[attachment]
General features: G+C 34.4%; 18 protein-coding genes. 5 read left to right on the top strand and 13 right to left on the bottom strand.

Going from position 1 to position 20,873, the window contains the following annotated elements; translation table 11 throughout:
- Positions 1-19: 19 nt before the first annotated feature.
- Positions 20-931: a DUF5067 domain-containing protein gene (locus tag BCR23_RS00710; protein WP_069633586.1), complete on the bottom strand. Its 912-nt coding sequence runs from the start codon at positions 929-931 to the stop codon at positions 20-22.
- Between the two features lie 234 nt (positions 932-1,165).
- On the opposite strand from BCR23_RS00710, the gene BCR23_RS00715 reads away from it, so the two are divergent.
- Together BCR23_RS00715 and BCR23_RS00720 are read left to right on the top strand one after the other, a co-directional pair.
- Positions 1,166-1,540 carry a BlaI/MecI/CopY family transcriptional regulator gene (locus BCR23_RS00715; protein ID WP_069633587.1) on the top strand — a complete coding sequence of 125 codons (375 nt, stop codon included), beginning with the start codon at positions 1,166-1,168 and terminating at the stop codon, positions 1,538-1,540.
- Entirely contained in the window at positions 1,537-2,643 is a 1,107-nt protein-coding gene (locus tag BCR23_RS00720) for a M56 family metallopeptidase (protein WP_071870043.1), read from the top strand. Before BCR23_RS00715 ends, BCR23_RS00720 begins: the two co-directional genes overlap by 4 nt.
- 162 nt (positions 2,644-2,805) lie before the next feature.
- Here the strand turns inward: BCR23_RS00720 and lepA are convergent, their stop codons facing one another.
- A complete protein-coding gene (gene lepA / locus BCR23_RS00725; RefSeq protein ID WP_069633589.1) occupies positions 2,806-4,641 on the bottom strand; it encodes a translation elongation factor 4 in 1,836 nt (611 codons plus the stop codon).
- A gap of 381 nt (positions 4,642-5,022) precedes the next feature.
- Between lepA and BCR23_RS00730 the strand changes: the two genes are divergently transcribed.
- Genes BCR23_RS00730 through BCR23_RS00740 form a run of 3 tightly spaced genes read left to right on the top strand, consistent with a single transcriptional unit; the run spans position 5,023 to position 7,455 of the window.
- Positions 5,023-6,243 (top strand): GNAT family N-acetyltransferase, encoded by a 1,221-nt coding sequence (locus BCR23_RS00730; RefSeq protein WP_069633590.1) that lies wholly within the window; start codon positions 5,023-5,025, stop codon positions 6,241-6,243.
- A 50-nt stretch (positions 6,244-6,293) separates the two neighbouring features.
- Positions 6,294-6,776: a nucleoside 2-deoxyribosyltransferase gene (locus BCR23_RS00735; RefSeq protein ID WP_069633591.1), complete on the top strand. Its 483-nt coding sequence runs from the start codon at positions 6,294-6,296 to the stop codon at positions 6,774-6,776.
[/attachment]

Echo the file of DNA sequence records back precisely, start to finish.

General features: G+C 34.4%; 18 protein-coding genes. 5 read left to right on the top strand and 13 right to left on the bottom strand.

Going from position 1 to position 20,873, the window contains the following annotated elements; translation table 11 throughout:
- Positions 1-19: 19 nt before the first annotated feature.
- Positions 20-931: a DUF5067 domain-containing protein gene (locus tag BCR23_RS00710; protein WP_069633586.1), complete on the bottom strand. Its 912-nt coding sequence runs from the start codon at positions 929-931 to the stop codon at positions 20-22.
- Between the two features lie 234 nt (positions 932-1,165).
- On the opposite strand from BCR23_RS00710, the gene BCR23_RS00715 reads away from it, so the two are divergent.
- Together BCR23_RS00715 and BCR23_RS00720 are read left to right on the top strand one after the other, a co-directional pair.
- Positions 1,166-1,540 carry a BlaI/MecI/CopY family transcriptional regulator gene (locus BCR23_RS00715; protein ID WP_069633587.1) on the top strand — a complete coding sequence of 125 codons (375 nt, stop codon included), beginning with the start codon at positions 1,166-1,168 and terminating at the stop codon, positions 1,538-1,540.
- Entirely contained in the window at positions 1,537-2,643 is a 1,107-nt protein-coding gene (locus tag BCR23_RS00720) for a M56 family metallopeptidase (protein WP_071870043.1), read from the top strand. Before BCR23_RS00715 ends, BCR23_RS00720 begins: the two co-directional genes overlap by 4 nt.
- 162 nt (positions 2,644-2,805) lie before the next feature.
- Here the strand turns inward: BCR23_RS00720 and lepA are convergent, their stop codons facing one another.
- A complete protein-coding gene (gene lepA / locus BCR23_RS00725; RefSeq protein ID WP_069633589.1) occupies positions 2,806-4,641 on the bottom strand; it encodes a translation elongation factor 4 in 1,836 nt (611 codons plus the stop codon).
- A gap of 381 nt (positions 4,642-5,022) precedes the next feature.
- Between lepA and BCR23_RS00730 the strand changes: the two genes are divergently transcribed.
- Genes BCR23_RS00730 through BCR23_RS00740 form a run of 3 tightly spaced genes read left to right on the top strand, consistent with a single transcriptional unit; the run spans position 5,023 to position 7,455 of the window.
- Positions 5,023-6,243 (top strand): GNAT family N-acetyltransferase, encoded by a 1,221-nt coding sequence (locus BCR23_RS00730; RefSeq protein WP_069633590.1) that lies wholly within the window; start codon positions 5,023-5,025, stop codon positions 6,241-6,243.
- A 50-nt stretch (positions 6,244-6,293) separates the two neighbouring features.
- Positions 6,294-6,776: a nucleoside 2-deoxyribosyltransferase gene (locus BCR23_RS00735; RefSeq protein ID WP_069633591.1), complete on the top strand. Its 483-nt coding sequence runs from the start codon at positions 6,294-6,296 to the stop codon at positions 6,774-6,776.